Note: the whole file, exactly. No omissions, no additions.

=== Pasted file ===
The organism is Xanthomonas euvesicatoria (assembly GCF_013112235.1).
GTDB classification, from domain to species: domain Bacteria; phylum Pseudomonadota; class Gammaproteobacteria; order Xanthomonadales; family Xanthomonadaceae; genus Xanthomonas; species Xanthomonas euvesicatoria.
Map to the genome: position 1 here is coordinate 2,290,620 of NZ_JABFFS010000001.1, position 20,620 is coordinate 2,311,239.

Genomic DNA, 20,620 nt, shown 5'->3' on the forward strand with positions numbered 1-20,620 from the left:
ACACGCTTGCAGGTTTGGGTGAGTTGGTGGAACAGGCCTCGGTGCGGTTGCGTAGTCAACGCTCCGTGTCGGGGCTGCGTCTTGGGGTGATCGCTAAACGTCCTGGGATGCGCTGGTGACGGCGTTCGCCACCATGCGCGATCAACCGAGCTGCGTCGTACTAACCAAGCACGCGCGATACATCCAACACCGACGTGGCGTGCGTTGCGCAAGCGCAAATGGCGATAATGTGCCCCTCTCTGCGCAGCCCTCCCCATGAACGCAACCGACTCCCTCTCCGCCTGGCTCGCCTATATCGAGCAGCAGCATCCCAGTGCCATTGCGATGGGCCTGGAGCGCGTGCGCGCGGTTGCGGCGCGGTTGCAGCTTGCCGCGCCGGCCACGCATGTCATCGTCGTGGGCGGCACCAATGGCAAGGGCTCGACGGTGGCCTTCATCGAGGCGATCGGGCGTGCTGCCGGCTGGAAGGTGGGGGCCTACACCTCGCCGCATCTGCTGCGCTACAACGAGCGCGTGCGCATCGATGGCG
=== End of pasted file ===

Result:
The organism is Xanthomonas euvesicatoria (assembly GCF_013112235.1).
GTDB classification, from domain to species: domain Bacteria; phylum Pseudomonadota; class Gammaproteobacteria; order Xanthomonadales; family Xanthomonadaceae; genus Xanthomonas; species Xanthomonas euvesicatoria.
Map to the genome: position 1 here is coordinate 2,290,620 of NZ_JABFFS010000001.1, position 20,620 is coordinate 2,311,239.

Genomic DNA, 20,620 nt, shown 5'->3' on the forward strand with positions numbered 1-20,620 from the left:
ACACGCTTGCAGGTTTGGGTGAGTTGGTGGAACAGGCCTCGGTGCGGTTGCGTAGTCAACGCTCCGTGTCGGGGCTGCGTCTTGGGGTGATCGCTAAACGTCCTGGGATGCGCTGGTGACGGCGTTCGCCACCATGCGCGATCAACCGAGCTGCGTCGTACTAACCAAGCACGCGCGATACATCCAACACCGACGTGGCGTGCGTTGCGCAAGCGCAAATGGCGATAATGTGCCCCTCTCTGCGCAGCCCTCCCCATGAACGCAACCGACTCCCTCTCCGCCTGGCTCGCCTATATCGAGCAGCAGCATCCCAGTGCCATTGCGATGGGCCTGGAGCGCGTGCGCGCGGTTGCGGCGCGGTTGCAGCTTGCCGCGCCGGCCACGCATGTCATCGTCGTGGGCGGCACCAATGGCAAGGGCTCGACGGTGGCCTTCATCGAGGCGATCGGGCGTGCTGCCGGCTGGAAGGTGGGGGCCTACACCTCGCCGCATCTGCTGCGCTACAACGAGCGCGTGCGCATCGATGGCG